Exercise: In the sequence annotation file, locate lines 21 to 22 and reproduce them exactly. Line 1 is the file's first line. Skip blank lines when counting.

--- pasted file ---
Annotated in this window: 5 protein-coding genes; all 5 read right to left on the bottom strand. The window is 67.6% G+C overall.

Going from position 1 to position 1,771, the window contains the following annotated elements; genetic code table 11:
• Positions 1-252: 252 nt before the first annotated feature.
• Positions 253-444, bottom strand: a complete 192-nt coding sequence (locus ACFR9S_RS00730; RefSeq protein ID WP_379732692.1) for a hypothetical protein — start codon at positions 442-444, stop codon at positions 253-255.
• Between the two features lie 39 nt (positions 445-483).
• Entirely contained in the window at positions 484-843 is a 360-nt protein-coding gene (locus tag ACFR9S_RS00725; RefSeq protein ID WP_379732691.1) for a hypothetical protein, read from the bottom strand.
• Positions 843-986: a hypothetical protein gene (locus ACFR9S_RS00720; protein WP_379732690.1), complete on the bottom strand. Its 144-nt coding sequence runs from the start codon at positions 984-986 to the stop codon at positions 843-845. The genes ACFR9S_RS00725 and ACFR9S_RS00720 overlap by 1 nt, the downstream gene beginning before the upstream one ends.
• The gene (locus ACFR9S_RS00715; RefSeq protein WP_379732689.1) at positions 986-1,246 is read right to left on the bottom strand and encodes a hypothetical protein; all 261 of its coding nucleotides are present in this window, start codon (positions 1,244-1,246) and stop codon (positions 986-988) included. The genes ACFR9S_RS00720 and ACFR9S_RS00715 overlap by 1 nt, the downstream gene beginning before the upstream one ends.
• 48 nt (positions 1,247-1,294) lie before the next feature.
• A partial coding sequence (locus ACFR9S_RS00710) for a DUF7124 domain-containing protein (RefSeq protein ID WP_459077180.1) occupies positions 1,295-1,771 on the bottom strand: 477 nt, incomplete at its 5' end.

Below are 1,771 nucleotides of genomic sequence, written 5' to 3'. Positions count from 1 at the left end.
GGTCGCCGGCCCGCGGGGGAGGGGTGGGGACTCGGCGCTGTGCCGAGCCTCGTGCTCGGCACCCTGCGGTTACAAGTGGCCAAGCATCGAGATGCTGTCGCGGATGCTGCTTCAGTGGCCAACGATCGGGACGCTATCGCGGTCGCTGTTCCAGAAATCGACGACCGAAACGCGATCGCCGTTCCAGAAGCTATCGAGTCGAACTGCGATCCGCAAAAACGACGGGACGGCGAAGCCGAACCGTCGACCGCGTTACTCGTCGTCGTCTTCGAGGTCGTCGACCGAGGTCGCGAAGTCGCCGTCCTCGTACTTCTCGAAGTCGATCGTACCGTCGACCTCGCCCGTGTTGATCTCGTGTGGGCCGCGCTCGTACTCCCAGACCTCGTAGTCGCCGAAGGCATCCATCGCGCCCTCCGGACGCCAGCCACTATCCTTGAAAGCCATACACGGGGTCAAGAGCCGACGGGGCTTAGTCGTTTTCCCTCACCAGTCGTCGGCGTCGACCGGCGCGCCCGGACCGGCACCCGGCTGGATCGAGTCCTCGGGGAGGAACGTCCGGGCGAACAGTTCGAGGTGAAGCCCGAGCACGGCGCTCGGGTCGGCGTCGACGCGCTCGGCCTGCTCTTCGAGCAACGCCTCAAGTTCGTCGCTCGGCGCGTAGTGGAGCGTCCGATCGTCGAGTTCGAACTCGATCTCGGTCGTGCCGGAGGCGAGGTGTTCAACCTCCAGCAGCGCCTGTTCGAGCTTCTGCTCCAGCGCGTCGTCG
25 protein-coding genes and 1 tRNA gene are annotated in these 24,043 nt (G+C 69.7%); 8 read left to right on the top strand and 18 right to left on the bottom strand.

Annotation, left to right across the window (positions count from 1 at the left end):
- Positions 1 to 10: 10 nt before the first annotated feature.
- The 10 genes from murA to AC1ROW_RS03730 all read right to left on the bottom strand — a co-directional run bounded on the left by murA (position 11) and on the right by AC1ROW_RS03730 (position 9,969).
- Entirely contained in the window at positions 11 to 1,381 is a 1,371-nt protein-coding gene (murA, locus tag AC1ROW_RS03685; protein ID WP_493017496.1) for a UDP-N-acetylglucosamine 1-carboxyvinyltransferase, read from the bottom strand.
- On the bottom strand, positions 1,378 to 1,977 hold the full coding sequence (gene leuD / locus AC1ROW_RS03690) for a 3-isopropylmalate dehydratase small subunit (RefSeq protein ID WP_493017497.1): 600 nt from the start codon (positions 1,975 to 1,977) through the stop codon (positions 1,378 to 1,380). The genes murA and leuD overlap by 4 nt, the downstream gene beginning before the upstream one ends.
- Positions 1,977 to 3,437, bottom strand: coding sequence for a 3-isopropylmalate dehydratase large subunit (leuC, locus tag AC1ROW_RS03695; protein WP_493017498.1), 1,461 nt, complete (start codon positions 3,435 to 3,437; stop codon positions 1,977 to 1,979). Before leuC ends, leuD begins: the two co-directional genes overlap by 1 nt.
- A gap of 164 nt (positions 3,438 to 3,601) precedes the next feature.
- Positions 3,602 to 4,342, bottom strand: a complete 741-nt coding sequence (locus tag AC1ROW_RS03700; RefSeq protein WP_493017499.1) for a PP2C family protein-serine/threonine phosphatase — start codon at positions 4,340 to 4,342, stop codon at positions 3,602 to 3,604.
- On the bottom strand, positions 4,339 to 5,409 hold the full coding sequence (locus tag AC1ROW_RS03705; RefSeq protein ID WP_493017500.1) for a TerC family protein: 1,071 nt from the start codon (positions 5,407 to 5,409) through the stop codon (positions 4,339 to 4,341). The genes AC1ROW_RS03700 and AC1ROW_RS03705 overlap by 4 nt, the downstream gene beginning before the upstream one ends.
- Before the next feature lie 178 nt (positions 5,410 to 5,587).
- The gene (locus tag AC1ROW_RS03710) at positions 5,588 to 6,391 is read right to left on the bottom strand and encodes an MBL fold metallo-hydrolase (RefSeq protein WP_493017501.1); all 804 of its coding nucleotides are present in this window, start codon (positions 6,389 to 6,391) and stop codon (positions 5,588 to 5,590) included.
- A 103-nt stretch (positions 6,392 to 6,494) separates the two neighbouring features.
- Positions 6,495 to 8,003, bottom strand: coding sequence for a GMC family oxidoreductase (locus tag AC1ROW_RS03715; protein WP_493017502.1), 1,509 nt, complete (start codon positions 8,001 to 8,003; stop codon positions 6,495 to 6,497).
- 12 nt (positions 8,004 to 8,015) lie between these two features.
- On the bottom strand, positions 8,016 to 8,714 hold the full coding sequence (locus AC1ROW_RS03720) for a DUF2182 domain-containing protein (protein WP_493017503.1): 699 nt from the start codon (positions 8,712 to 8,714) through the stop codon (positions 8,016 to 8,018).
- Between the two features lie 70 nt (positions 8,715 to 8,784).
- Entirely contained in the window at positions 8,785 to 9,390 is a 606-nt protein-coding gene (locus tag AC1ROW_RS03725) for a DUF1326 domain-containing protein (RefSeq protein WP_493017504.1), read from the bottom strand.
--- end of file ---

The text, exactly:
- Positions 3,602 to 4,342, bottom strand: a complete 741-nt coding sequence (locus tag AC1ROW_RS03700; RefSeq protein WP_493017499.1) for a PP2C family protein-serine/threonine phosphatase — start codon at positions 4,340 to 4,342, stop codon at positions 3,602 to 3,604.
- On the bottom strand, positions 4,339 to 5,409 hold the full coding sequence (locus tag AC1ROW_RS03705; RefSeq protein ID WP_493017500.1) for a TerC family protein: 1,071 nt from the start codon (positions 5,407 to 5,409) through the stop codon (positions 4,339 to 4,341). The genes AC1ROW_RS03700 and AC1ROW_RS03705 overlap by 4 nt, the downstream gene beginning before the upstream one ends.